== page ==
Last month I travelled to Indonesia for the first time. It was also my first time at a coffee plantation which I dreamt of visiting for a long time.
As you might have seen on my Instagram, I’ve been working with Nespresso for a while, and I couldn’t have been more excited when they invited me to visit the coffee farms they work with in West Java as part of their AAA Sustainable Quality™ Programme, and to meet the coffee farmers.
I didn’t know much about coffee production before and seeing the whole process from bean to cup has made me more appreciative of my daily cup of coffee.
Did you know that Indonesia is currently number 4 coffee producer in the world? The country has a long history of growing coffee - the Dutch brought Arabica coffee plants to Indonesia in the 17th century. Unfortunately, in the end of the 19th century a huge portion of the coffee plants in the region contracted coffee rust, a fungus that spread very quickly and wiped out entire plantations, devastating the colonial Indonesian coffee industry.
Coffee farming is currently experiencing a new boom with many farmers switching from growing vegetables to coffee. Nespresso works with about 1000 farmers throughout the country, most of them are small holders with farms of up to 2,5 acres. Most coffee farmers here use traditional organic practices.
On the photo above you can see the difference between a tea plantation and a coffee plantation - while tea grows in the sun, coffee needs shade. When planting coffee trees, farmers also plant shade trees. Nespresso has helped the local farmer’s they work with to plant over 100,000 trees in Indonesia over the past 4 years.
The first coffee farm we visited has approximately 2,500 coffee trees. The coffee harvest usually starts in April. The ripe coffee cherries that are ready to be picked are red in colour. Most coffee cherries contain 2 beans.
We made a small contribution to the harvest and had a go at coffee picking ourselves.
The farmers were very friendly and even though they hardly spoke any English, we managed to communicate with just smiles and gestures.
After picking, we joined the farmers for a delicious homemade lunch.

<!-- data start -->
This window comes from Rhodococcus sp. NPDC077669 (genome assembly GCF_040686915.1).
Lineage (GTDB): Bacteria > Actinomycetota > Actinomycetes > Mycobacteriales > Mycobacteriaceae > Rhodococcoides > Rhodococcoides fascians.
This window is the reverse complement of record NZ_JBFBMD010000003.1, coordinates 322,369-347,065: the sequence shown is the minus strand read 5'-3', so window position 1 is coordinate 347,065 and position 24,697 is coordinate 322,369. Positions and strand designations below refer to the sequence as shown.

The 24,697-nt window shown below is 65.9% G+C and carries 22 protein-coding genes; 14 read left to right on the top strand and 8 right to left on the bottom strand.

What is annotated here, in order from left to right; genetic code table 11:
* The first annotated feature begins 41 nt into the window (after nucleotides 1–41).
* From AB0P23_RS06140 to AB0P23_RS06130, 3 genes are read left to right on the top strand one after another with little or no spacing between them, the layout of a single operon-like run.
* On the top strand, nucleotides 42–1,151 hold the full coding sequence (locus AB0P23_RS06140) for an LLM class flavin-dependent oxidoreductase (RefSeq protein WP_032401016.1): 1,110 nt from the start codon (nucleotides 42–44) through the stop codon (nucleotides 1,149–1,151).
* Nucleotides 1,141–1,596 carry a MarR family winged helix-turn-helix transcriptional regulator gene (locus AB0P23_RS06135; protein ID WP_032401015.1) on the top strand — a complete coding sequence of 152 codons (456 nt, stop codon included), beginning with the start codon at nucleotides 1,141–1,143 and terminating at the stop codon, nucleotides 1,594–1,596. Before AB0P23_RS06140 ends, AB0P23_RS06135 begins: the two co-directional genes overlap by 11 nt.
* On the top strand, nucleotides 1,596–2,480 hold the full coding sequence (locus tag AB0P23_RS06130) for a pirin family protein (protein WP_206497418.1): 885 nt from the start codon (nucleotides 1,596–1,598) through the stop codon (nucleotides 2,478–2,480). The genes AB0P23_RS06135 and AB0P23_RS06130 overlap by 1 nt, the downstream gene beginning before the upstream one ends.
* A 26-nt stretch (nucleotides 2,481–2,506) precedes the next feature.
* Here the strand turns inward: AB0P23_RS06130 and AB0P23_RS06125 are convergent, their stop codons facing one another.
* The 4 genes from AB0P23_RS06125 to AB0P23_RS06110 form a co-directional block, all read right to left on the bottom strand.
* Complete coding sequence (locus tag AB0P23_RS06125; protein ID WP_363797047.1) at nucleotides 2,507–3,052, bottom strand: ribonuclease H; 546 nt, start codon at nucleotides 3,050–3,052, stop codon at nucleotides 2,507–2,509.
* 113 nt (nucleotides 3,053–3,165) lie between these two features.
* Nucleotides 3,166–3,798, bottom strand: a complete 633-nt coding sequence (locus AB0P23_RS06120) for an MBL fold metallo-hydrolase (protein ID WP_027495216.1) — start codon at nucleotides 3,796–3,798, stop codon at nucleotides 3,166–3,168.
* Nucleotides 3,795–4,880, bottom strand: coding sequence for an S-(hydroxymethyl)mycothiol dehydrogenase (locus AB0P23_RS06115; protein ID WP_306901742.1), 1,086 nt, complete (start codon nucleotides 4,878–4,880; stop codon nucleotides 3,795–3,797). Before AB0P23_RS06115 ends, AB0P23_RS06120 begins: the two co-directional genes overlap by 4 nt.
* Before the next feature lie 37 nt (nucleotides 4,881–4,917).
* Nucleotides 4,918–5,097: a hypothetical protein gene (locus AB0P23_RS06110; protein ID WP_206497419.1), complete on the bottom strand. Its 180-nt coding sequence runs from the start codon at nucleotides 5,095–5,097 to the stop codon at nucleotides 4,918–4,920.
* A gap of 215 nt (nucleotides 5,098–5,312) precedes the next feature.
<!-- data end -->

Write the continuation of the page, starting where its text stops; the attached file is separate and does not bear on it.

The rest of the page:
After the coffee cherries are picked, they are brought to a wet mill where the pulp is separated from the beans, then the beans are washed and dried in the sun.
On the middle left image you can see the whole journey of a coffee bean - coffee cherries, wet beans, dry beans and green beans after the parchment covering them is removed. Only afterwards the beans are roasted.
The dry mill we visited is also a community centre. It was interesting to see that the farmers have no obligation to sell their beans to Nespresso, and are welcome to sell to whoever will pay them the most for their beans. The beans are sorted by hand and Nespresso only purchases the highest quality beans.
We did coffee cupping where we tried coffee made with underripe and overripe beans and saw how big the difference is!
The farmers offered us to try a traditional local dessert - sticky rice balls stuffed with palm sugar which were delicious.
On the second day in West Java we visited another coffee farm. The frees here are shared as Christmas trees, while the type of coffee is the same - arabica. Both arabica and robusta coffee trees grow in Indonesia but both farms we visited had only arabica plants.
We spent some time with the farmers to learn about their challenges and how Nespresso helps them with the AAA Sustainable Quality™ Programme, and took part in planting new coffee and shade trees. The farmers are encouraged to grow vegetables alongside the coffee plants to provide them with a steady food supply.
Below are some more photos and our delicious lunch from the day.
The next step in the coffee production process after the wet mill is the dry mill. This is where the parchment covering the beans is removed.
To meet Nespresso quality standards, the green beans are sorted by hand before being packed and sent to Switzerland for roasting and capsule production.
We met so many wonderful ladies working at the facility who showed us how to differentiate the good beans from the faulty ones.
On the third and last day of the trip we explored the vibrant coffee culture of Bandung.
Contou coffee shop
This trip wouldn’t be complete without all the wonderful locals we’ve met. I really hope to return to Indonesia one day to explore the other sides of its culture.
In collaboration with Nespresso. All opinions are my own.